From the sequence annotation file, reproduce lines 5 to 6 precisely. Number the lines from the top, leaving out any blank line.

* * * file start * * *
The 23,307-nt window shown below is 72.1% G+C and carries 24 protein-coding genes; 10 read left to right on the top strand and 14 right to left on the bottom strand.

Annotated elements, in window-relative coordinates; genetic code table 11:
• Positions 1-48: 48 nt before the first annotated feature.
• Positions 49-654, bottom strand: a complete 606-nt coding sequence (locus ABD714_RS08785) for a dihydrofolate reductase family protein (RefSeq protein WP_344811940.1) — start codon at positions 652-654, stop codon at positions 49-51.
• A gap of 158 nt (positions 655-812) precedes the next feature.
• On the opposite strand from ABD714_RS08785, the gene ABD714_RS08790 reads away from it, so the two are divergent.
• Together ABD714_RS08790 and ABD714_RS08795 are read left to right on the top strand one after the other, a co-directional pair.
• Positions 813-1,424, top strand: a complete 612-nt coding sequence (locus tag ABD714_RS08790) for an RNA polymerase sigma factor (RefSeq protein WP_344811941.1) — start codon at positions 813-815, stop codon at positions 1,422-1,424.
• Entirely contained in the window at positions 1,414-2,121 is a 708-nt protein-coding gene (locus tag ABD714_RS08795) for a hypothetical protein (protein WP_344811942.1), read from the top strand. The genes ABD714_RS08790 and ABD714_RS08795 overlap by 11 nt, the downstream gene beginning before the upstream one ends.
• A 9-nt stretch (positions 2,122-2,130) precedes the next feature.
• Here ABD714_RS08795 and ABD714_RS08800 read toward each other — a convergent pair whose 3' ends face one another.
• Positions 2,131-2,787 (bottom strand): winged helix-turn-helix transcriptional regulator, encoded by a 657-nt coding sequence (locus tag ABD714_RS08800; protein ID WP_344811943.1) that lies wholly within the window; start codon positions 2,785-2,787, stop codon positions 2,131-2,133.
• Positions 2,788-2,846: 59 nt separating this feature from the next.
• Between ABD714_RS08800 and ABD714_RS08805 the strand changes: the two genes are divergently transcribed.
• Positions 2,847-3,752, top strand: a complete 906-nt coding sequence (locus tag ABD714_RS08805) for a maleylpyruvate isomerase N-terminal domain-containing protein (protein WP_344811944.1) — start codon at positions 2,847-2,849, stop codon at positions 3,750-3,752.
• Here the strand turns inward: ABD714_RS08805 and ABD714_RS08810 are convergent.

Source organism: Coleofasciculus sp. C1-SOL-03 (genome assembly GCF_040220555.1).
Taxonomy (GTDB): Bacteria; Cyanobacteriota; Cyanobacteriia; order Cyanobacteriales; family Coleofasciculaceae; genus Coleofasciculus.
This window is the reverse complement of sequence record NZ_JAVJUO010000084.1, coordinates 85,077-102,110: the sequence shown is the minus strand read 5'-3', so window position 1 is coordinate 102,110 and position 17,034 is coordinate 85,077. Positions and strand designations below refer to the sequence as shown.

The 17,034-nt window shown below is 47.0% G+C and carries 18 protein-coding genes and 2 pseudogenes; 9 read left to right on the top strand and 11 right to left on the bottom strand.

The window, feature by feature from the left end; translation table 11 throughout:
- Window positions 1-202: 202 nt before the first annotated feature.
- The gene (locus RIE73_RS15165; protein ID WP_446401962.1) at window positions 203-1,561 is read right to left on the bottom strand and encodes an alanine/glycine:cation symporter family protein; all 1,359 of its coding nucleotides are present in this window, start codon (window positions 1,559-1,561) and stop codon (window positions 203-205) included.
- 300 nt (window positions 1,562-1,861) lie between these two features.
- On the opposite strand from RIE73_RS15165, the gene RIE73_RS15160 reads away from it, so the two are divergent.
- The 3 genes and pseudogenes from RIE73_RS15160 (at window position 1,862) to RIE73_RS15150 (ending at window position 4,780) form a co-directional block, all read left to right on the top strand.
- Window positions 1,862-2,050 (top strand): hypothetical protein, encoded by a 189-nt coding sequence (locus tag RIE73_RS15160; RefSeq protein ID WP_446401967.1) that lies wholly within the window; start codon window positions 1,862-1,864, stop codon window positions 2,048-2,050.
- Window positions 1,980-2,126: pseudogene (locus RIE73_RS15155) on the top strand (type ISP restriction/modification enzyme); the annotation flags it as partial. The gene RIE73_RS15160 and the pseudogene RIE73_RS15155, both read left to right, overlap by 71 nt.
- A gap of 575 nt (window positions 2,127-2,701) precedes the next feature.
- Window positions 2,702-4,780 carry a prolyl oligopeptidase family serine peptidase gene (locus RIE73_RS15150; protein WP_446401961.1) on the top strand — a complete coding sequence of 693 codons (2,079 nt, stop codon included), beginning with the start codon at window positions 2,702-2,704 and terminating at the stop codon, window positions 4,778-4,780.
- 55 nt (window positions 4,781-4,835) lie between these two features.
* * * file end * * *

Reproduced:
• A gap of 158 nt (positions 655-812) precedes the next feature.
• On the opposite strand from ABD714_RS08785, the gene ABD714_RS08790 reads away from it, so the two are divergent.